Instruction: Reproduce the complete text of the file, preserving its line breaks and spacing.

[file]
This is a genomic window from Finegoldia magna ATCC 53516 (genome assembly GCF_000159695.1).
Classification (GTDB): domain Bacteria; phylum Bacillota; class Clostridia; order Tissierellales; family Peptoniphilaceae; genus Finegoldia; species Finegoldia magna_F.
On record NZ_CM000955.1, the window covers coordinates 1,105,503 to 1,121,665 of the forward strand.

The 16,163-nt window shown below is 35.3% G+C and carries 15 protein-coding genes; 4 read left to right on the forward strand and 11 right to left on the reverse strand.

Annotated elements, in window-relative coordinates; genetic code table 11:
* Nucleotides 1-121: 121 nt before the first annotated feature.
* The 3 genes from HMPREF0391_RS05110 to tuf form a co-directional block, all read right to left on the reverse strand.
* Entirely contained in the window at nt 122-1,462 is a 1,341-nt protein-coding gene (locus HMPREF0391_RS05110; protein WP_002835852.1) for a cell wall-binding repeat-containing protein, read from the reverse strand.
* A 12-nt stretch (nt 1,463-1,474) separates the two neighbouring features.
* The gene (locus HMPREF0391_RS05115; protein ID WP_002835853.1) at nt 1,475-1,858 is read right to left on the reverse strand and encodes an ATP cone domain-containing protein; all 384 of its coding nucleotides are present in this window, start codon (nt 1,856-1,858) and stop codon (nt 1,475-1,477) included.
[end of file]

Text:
This is a genomic window from Finegoldia magna ATCC 53516 (genome assembly GCF_000159695.1).
Classification (GTDB): domain Bacteria; phylum Bacillota; class Clostridia; order Tissierellales; family Peptoniphilaceae; genus Finegoldia; species Finegoldia magna_F.
On record NZ_CM000955.1, the window covers coordinates 1,105,503 to 1,121,665 of the forward strand.

The 16,163-nt window shown below is 35.3% G+C and carries 15 protein-coding genes; 4 read left to right on the forward strand and 11 right to left on the reverse strand.

Annotated elements, in window-relative coordinates; genetic code table 11:
* Nucleotides 1-121: 121 nt before the first annotated feature.
* The 3 genes from HMPREF0391_RS05110 to tuf form a co-directional block, all read right to left on the reverse strand.
* Entirely contained in the window at nt 122-1,462 is a 1,341-nt protein-coding gene (locus HMPREF0391_RS05110; protein WP_002835852.1) for a cell wall-binding repeat-containing protein, read from the reverse strand.
* A 12-nt stretch (nt 1,463-1,474) separates the two neighbouring features.
* The gene (locus HMPREF0391_RS05115; protein ID WP_002835853.1) at nt 1,475-1,858 is read right to left on the reverse strand and encodes an ATP cone domain-containing protein; all 384 of its coding nucleotides are present in this window, start codon (nt 1,856-1,858) and stop codon (nt 1,475-1,477) included.